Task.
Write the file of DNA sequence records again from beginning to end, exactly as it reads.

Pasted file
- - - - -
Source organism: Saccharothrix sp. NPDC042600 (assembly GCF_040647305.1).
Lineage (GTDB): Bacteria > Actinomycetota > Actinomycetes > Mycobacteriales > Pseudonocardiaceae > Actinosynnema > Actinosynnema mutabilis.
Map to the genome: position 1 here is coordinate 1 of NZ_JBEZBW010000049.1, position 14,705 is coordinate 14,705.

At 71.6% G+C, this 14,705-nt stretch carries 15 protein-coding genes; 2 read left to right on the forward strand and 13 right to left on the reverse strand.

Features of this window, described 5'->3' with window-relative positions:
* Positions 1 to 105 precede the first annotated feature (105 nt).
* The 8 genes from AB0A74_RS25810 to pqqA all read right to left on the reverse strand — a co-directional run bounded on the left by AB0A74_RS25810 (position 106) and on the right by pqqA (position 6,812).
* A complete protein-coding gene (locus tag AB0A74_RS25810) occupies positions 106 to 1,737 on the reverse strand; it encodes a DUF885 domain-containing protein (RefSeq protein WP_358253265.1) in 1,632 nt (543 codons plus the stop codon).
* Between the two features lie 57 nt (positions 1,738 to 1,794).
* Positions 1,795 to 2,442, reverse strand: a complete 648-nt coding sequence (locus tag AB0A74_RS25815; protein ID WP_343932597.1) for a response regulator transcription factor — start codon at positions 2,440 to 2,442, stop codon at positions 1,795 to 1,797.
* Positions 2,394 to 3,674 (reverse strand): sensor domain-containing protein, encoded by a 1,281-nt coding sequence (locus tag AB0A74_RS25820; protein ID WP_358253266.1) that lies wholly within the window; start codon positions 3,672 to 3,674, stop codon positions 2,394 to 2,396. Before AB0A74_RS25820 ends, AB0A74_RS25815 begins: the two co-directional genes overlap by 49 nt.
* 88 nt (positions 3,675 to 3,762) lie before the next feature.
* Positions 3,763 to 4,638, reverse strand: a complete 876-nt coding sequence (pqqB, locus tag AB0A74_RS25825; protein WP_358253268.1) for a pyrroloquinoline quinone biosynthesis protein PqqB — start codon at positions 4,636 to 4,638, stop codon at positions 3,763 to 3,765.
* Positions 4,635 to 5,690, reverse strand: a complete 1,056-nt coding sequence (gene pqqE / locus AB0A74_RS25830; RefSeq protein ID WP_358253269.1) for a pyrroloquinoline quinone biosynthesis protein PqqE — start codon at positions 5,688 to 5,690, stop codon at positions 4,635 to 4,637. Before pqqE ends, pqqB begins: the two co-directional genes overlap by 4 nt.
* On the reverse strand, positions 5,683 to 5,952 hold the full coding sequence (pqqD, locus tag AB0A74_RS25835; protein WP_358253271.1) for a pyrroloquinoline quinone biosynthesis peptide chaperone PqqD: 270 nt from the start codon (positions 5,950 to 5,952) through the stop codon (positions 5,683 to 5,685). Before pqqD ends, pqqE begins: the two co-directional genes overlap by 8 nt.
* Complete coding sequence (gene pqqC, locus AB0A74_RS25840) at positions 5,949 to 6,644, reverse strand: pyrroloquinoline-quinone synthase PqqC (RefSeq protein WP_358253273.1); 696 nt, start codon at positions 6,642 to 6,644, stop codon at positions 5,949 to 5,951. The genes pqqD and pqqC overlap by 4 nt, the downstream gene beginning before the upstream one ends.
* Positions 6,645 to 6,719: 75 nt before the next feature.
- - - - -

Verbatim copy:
Source organism: Saccharothrix sp. NPDC042600 (assembly GCF_040647305.1).
Lineage (GTDB): Bacteria > Actinomycetota > Actinomycetes > Mycobacteriales > Pseudonocardiaceae > Actinosynnema > Actinosynnema mutabilis.
Map to the genome: position 1 here is coordinate 1 of NZ_JBEZBW010000049.1, position 14,705 is coordinate 14,705.

At 71.6% G+C, this 14,705-nt stretch carries 15 protein-coding genes; 2 read left to right on the forward strand and 13 right to left on the reverse strand.

Features of this window, described 5'->3' with window-relative positions:
* Positions 1 to 105 precede the first annotated feature (105 nt).
* The 8 genes from AB0A74_RS25810 to pqqA all read right to left on the reverse strand — a co-directional run bounded on the left by AB0A74_RS25810 (position 106) and on the right by pqqA (position 6,812).
* A complete protein-coding gene (locus tag AB0A74_RS25810) occupies positions 106 to 1,737 on the reverse strand; it encodes a DUF885 domain-containing protein (RefSeq protein WP_358253265.1) in 1,632 nt (543 codons plus the stop codon).
* Between the two features lie 57 nt (positions 1,738 to 1,794).
* Positions 1,795 to 2,442, reverse strand: a complete 648-nt coding sequence (locus tag AB0A74_RS25815; protein ID WP_343932597.1) for a response regulator transcription factor — start codon at positions 2,440 to 2,442, stop codon at positions 1,795 to 1,797.
* Positions 2,394 to 3,674 (reverse strand): sensor domain-containing protein, encoded by a 1,281-nt coding sequence (locus tag AB0A74_RS25820; protein ID WP_358253266.1) that lies wholly within the window; start codon positions 3,672 to 3,674, stop codon positions 2,394 to 2,396. Before AB0A74_RS25820 ends, AB0A74_RS25815 begins: the two co-directional genes overlap by 49 nt.
* 88 nt (positions 3,675 to 3,762) lie before the next feature.
* Positions 3,763 to 4,638, reverse strand: a complete 876-nt coding sequence (pqqB, locus tag AB0A74_RS25825; protein WP_358253268.1) for a pyrroloquinoline quinone biosynthesis protein PqqB — start codon at positions 4,636 to 4,638, stop codon at positions 3,763 to 3,765.
* Positions 4,635 to 5,690, reverse strand: a complete 1,056-nt coding sequence (gene pqqE / locus AB0A74_RS25830; RefSeq protein ID WP_358253269.1) for a pyrroloquinoline quinone biosynthesis protein PqqE — start codon at positions 5,688 to 5,690, stop codon at positions 4,635 to 4,637. Before pqqE ends, pqqB begins: the two co-directional genes overlap by 4 nt.
* On the reverse strand, positions 5,683 to 5,952 hold the full coding sequence (pqqD, locus tag AB0A74_RS25835; protein WP_358253271.1) for a pyrroloquinoline quinone biosynthesis peptide chaperone PqqD: 270 nt from the start codon (positions 5,950 to 5,952) through the stop codon (positions 5,683 to 5,685). Before pqqD ends, pqqE begins: the two co-directional genes overlap by 8 nt.
* Complete coding sequence (gene pqqC, locus AB0A74_RS25840) at positions 5,949 to 6,644, reverse strand: pyrroloquinoline-quinone synthase PqqC (RefSeq protein WP_358253273.1); 696 nt, start codon at positions 6,642 to 6,644, stop codon at positions 5,949 to 5,951. The genes pqqD and pqqC overlap by 4 nt, the downstream gene beginning before the upstream one ends.
* Positions 6,645 to 6,719: 75 nt before the next feature.